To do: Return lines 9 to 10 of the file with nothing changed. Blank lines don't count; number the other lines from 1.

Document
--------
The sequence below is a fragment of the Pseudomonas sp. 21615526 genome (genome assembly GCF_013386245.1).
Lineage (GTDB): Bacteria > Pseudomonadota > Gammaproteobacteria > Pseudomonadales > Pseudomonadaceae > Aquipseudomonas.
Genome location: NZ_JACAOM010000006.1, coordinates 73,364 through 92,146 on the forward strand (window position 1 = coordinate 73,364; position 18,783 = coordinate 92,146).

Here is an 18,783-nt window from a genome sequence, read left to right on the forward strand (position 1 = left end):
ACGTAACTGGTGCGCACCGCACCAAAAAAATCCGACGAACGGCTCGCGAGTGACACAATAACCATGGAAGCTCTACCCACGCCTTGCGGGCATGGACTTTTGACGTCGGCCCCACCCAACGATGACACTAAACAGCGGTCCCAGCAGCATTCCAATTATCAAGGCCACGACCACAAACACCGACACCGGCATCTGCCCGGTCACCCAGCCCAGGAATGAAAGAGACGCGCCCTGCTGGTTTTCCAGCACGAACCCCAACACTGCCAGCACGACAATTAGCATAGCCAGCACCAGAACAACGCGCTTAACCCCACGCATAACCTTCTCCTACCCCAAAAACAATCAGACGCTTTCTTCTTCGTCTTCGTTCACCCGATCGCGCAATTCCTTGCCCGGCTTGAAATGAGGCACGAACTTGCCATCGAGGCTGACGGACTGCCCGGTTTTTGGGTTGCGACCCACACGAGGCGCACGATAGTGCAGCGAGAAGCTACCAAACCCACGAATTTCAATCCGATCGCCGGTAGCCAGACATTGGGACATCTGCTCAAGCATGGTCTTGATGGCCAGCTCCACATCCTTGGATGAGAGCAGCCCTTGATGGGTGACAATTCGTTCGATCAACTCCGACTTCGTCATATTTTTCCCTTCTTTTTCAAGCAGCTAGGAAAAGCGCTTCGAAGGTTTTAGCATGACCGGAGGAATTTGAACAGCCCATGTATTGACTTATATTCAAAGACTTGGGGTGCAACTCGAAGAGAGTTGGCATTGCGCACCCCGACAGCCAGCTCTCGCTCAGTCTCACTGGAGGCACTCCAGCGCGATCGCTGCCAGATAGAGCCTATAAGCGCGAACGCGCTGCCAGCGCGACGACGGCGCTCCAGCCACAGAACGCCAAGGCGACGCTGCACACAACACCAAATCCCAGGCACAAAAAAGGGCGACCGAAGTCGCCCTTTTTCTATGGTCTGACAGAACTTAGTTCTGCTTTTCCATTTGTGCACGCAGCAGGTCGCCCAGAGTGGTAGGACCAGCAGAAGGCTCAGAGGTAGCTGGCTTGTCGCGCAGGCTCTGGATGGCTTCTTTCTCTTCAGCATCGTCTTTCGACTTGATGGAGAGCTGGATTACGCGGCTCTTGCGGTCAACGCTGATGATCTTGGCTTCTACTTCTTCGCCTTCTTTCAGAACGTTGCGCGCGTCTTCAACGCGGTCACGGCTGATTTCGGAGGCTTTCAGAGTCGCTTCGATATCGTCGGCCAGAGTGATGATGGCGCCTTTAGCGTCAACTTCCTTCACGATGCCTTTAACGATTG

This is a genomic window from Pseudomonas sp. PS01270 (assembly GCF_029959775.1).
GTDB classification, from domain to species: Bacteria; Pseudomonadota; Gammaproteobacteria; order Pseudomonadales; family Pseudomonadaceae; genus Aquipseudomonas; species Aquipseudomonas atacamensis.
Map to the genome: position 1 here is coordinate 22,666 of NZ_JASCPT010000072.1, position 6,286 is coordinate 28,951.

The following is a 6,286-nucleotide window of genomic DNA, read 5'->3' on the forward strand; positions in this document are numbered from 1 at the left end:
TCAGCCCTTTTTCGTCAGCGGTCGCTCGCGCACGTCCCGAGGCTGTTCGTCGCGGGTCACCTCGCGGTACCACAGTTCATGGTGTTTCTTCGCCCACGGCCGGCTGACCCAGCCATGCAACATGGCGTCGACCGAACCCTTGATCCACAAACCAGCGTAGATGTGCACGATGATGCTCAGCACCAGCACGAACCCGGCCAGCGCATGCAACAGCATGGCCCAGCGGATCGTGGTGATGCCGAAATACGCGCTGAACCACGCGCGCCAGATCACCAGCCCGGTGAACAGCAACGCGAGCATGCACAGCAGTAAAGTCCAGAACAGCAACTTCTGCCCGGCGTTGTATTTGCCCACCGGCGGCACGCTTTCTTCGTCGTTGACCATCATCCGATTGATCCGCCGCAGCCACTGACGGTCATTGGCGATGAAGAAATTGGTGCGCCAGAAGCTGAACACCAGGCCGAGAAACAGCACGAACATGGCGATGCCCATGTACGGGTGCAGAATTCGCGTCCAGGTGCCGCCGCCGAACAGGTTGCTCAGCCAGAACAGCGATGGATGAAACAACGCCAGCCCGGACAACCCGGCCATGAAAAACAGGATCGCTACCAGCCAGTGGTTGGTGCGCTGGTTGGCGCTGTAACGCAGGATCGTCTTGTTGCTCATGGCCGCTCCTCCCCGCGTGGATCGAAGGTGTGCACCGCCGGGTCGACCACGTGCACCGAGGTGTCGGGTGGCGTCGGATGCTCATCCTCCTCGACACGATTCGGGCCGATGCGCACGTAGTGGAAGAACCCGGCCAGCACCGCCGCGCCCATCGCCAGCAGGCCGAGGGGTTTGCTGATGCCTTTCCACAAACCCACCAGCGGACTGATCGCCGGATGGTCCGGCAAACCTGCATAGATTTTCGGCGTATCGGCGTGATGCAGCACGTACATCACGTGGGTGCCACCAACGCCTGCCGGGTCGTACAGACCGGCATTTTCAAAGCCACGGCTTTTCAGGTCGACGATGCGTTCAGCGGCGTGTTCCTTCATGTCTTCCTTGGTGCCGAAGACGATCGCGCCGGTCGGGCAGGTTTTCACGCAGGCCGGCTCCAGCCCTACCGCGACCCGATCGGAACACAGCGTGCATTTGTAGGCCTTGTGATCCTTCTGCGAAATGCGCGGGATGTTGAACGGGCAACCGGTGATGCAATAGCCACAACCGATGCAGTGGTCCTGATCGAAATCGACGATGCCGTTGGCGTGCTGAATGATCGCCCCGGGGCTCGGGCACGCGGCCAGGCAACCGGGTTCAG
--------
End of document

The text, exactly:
The following is a 6,286-nucleotide window of genomic DNA, read 5'->3' on the forward strand; positions in this document are numbered from 1 at the left end:
TCAGCCCTTTTTCGTCAGCGGTCGCTCGCGCACGTCCCGAGGCTGTTCGTCGCGGGTCACCTCGCGGTACCACAGTTCATGGTGTTTCTTCGCCCACGGCCGGCTGACCCAGCCATGCAACATGGCGTCGACCGAACCCTTGATCCACAAACCAGCGTAGATGTGCACGATGATGCTCAGCACCAGCACGAACCCGGCCAGCGCATGCAACAGCATGGCCCAGCGGATCGTGGTGATGCCGAAATACGCGCTGAACCACGCGCGCCAGATCACCAGCCCGGTGAACAGCAACGCGAGCATGCACAGCAGTAAAGTCCAGAACAGCAACTTCTGCCCGGCGTTGTATTTGCCCACCGGCGGCACGCTTTCTTCGTCGTTGACCATCATCCGATTGATCCGCCGCAGCCACTGACGGTCATTGGCGATGAAGAAATTGGTGCGCCAGAAGCTGAACACCAGGCCGAGAAACAGCACGAACATGGCGATGCCCATGTACGGGTGCAGAATTCGCGTCCAGGTGCCGCCGCCGAACAGGTTGCTCAGCCAGAACAGCGATGGATGAAACAACGCCAGCCCGGACAACCCGGCCATGAAAAACAGGATCGCTACCAGCCAGTGGTTGGTGCGCTGGTTGGCGCTGTAACGCAGGATCGTCTTGTTGCTCATGGCCGCTCCTCCCCGCGTGGATCGAAGGTGTGCACCGCCGGGTCGACCACGTGCACCGAGGTGTCGGGTGGCGTCGGATGCTCATCCTCCTCGACACGATTCGGGCCGATGCGCACGTAGTGGAAGAACCCGGCCAGCACCGCCGCGCCCATCGCCAGCAGGCCGAGGGGTTTGCTGATGCCTTTCCACAAACCCACCAGCGGACTGATCGCCGGATGGTCCGGCAAACCTGCATAGATTTTCGGCGTATCGGCGTGATGCAGCACGTACATCACGTGGGTGCCACCAACGCCTGCCGGGTCGTACAGACCGGCATTTTCAAAGCCACGGCTTTTCAGGTCGACGATGCGTTCAGCGGCGTGTTCCTTCATGTCTTCCTTGGTGCCGAAGACGATCGCGCCGGTCGGGCAGGTTTTCACGCAGGCCGGCTCCAGCCCTACCGCGACCCGATCGGAACACAGCGTGCATTTGTAGGCCTTGTGATCCTTCTGCGAAATGCGCGGGATGTTGAACGGGCAACCGGTGATGCAATAGCCACAACCGATGCAGTGGTCCTGATCGAAATCGACGATGCCGTTGGCGTGCTGAATGATCGCCCCGGGGCTCGGGCACGCGGCCAGGCAACCGGGTTCAG